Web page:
More specifically within the field of neuroeconomics, neuromarketing seems to provide the most controversy in terms of its future applications 7. Currently, the field aims to utilize the findings of neurological study regarding consumer choice, and aims to appeal to certain unconscious mechanisms, which govern decision boosting purchase and profit – in theory. Previous research has already attempted to determine the chemical basis of ‘trust’ (well established as oxytocin 8 9 10) as a powerful component in judgement and decision in terms of brand trust and familiarity.

Cognitive Neuroscience

Like economics, the history of the neuroscientific study of behaviour also reflects an interaction between two approaches – in this case, a neurological approach and a physiological approach. In the standard neurological approach of the last century, human patients or experimental animals with brain lesions were studied in a range of behavioural tasks. The behavioural deficits of the subjects were then correlated with their neurological injuries and the correlation used to infer function. The classic example of this is probably the work of the British neurologist David Ferrier (1878), who demonstrated that destruction of the precentral gyrus of the cortex led to quite precise deficits in movement generation 411.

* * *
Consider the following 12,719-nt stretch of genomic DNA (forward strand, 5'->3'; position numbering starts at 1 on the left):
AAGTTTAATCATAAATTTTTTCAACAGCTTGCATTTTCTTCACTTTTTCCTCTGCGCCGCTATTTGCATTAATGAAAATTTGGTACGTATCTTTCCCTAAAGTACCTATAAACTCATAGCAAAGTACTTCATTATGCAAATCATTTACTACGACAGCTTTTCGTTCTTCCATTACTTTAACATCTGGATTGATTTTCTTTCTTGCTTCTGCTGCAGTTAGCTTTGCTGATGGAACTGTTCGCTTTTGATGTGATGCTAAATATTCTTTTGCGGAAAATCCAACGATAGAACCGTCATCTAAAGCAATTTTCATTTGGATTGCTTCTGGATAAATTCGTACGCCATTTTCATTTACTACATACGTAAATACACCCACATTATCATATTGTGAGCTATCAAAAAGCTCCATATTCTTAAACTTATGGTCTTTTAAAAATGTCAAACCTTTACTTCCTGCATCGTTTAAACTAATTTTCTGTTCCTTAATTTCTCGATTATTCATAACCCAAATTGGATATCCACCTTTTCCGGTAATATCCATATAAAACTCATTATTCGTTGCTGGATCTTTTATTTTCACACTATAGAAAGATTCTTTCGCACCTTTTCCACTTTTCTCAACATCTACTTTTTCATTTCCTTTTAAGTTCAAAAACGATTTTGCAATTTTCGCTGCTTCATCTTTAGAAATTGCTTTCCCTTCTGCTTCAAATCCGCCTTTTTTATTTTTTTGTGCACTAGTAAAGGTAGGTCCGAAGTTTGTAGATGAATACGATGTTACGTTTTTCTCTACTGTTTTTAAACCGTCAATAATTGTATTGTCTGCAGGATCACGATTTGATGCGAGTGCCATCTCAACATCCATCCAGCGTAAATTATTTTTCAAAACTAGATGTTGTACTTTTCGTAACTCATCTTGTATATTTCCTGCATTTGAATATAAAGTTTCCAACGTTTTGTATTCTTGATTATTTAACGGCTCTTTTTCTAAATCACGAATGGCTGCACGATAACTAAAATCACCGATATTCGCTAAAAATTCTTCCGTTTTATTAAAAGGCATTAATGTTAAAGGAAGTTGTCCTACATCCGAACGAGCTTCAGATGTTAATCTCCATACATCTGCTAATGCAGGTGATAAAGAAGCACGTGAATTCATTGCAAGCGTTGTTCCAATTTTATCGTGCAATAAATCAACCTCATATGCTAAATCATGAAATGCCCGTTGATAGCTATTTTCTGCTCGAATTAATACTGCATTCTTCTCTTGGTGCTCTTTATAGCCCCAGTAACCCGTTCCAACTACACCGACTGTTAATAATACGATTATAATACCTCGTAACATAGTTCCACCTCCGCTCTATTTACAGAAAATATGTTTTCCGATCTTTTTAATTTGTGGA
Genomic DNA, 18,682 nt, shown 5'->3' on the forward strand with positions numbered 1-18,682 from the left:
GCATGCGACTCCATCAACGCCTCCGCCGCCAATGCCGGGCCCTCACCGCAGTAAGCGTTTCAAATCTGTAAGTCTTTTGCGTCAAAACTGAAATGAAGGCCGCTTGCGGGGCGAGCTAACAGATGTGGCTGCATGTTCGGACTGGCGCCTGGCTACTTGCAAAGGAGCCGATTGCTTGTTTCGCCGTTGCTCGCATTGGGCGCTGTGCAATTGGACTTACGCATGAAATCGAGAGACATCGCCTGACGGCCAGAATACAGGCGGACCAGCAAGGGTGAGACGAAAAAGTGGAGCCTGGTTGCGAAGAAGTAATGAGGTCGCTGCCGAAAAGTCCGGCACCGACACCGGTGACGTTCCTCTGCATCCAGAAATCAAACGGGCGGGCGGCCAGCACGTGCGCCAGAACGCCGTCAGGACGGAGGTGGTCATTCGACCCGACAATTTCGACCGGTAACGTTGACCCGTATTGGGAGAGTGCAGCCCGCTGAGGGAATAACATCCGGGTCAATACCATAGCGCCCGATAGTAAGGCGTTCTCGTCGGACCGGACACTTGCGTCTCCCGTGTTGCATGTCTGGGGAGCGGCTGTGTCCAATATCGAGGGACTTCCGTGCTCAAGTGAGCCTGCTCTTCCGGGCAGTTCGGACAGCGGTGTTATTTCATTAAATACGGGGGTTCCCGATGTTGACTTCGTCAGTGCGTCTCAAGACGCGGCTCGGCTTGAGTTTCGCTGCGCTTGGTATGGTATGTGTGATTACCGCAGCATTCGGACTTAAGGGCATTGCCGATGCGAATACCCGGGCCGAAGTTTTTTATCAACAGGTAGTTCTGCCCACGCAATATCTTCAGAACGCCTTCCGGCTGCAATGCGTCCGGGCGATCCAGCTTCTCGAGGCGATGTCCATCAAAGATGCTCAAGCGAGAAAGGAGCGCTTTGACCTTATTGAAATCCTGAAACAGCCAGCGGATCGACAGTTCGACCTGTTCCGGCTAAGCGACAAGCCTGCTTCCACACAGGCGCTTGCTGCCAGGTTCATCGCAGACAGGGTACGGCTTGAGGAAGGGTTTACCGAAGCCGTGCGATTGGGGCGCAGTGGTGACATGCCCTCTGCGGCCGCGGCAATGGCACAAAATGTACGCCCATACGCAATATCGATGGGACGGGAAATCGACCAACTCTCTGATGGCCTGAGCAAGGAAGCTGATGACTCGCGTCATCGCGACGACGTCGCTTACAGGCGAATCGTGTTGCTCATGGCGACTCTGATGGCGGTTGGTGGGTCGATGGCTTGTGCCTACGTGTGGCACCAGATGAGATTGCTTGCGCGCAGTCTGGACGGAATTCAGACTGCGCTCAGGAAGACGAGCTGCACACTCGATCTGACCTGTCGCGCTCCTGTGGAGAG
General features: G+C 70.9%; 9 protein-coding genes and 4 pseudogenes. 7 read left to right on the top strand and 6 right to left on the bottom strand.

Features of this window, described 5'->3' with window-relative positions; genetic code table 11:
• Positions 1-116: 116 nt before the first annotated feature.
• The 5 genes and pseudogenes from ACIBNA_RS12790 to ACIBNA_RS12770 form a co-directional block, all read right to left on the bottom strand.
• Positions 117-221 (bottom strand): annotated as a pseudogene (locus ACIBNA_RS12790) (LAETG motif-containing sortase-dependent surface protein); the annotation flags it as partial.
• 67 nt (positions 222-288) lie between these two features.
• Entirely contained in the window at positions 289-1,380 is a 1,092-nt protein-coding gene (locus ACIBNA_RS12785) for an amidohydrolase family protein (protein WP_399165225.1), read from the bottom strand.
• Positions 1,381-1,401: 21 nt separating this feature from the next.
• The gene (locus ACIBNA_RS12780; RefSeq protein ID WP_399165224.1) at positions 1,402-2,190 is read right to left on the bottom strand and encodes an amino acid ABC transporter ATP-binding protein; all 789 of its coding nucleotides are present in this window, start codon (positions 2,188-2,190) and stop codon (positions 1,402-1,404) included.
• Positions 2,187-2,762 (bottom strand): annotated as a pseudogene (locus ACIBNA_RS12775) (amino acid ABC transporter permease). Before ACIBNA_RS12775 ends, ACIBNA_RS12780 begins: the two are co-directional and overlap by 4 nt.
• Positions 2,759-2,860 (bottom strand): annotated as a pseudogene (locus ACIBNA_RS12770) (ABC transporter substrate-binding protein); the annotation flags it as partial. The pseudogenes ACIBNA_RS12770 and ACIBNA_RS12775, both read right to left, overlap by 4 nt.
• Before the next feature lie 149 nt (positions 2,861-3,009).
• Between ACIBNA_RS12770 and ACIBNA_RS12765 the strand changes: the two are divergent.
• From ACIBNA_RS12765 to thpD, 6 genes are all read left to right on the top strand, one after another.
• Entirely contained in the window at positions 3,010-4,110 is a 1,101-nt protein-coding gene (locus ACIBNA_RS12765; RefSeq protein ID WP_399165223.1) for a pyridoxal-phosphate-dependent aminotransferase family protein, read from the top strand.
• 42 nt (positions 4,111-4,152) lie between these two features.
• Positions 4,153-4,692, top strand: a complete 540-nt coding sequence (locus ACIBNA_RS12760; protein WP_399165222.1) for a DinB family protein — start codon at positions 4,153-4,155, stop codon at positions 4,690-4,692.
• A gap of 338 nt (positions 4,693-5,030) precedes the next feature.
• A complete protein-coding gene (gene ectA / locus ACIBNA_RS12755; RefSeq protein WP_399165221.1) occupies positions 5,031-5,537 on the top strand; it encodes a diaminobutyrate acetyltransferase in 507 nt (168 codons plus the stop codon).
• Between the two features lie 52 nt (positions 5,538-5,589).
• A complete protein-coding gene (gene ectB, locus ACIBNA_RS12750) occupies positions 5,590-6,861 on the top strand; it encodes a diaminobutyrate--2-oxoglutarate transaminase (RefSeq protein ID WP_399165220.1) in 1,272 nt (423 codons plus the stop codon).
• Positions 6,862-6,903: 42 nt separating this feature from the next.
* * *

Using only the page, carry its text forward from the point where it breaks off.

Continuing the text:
Human Brain Imaging of Reward Expectancy

Neuroimaging in humans has provided a step forward in understanding reward processing 12. However, there are constraints that limit the study of reward processing in humans with non-invasive brain imaging. Another major limitation for studying reward processing in humans is the profligate use to which the term reward is subjected. Reward is used in many ways in many contexts, and it is often used interchangeably with the term reinforcement. Most investigators have taken the definition of reward to be a stimulus that can act as a positive reinforcer, although in any given experiment, a reward may or may not be used to reinforce anything. In humans, reward generally takes the form of appetitive stimuli (food, water, drugs) or money. There has been a proliferation of human experiments probing reward expectancy in humans using fMRI, and these may well serve to define new and more highly differentiated notions of reward, that is, more detailed, algorithmic descriptions.